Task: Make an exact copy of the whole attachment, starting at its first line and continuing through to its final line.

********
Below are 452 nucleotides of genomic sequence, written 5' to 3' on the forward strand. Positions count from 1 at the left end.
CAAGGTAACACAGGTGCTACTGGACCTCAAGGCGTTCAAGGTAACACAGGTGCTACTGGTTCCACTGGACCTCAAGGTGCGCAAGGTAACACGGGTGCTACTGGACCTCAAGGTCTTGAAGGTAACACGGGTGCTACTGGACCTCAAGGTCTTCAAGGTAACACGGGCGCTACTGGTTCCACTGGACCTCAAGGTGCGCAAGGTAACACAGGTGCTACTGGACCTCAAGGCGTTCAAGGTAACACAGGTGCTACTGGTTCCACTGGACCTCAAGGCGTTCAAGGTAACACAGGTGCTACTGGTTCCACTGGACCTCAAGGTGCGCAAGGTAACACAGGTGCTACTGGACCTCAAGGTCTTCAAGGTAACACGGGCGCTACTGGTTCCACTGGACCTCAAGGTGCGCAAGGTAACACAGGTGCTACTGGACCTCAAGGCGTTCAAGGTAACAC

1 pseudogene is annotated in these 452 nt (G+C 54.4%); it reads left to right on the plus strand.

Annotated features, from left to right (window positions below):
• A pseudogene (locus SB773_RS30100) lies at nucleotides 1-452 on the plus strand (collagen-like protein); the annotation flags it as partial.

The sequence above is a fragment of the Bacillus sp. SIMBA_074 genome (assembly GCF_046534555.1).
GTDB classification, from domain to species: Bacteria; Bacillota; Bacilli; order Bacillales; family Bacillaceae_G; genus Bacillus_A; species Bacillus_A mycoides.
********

Below are 452 nucleotides of genomic sequence, written 5' to 3' on the forward strand. Positions count from 1 at the left end.
CAAGGTAACACAGGTGCTACTGGACCTCAAGGCGTTCAAGGTAACACAGGTGCTACTGGTTCCACTGGACCTCAAGGTGCGCAAGGTAACACGGGTGCTACTGGACCTCAAGGTCTTGAAGGTAACACGGGTGCTACTGGACCTCAAGGTCTTCAAGGTAACACGGGCGCTACTGGTTCCACTGGACCTCAAGGTGCGCAAGGTAACACAGGTGCTACTGGACCTCAAGGCGTTCAAGGTAACACAGGTGCTACTGGTTCCACTGGACCTCAAGGCGTTCAAGGTAACACAGGTGCTACTGGTTCCACTGGACCTCAAGGTGCGCAAGGTAACACAGGTGCTACTGGACCTCAAGGTCTTCAAGGTAACACGGGCGCTACTGGTTCCACTGGACCTCAAGGTGCGCAAGGTAACACAGGTGCTACTGGACCTCAAGGCGTTCAAGGTAACAC

1 pseudogene is annotated in these 452 nt (G+C 54.4%); it reads left to right on the plus strand.

Annotated features, from left to right (window positions below):
• A pseudogene (locus SB773_RS30100) lies at nucleotides 1-452 on the plus strand (collagen-like protein); the annotation flags it as partial.

The sequence above is a fragment of the Bacillus sp. SIMBA_074 genome (assembly GCF_046534555.1).
GTDB classification, from domain to species: Bacteria; Bacillota; Bacilli; order Bacillales; family Bacillaceae_G; genus Bacillus_A; species Bacillus_A mycoides.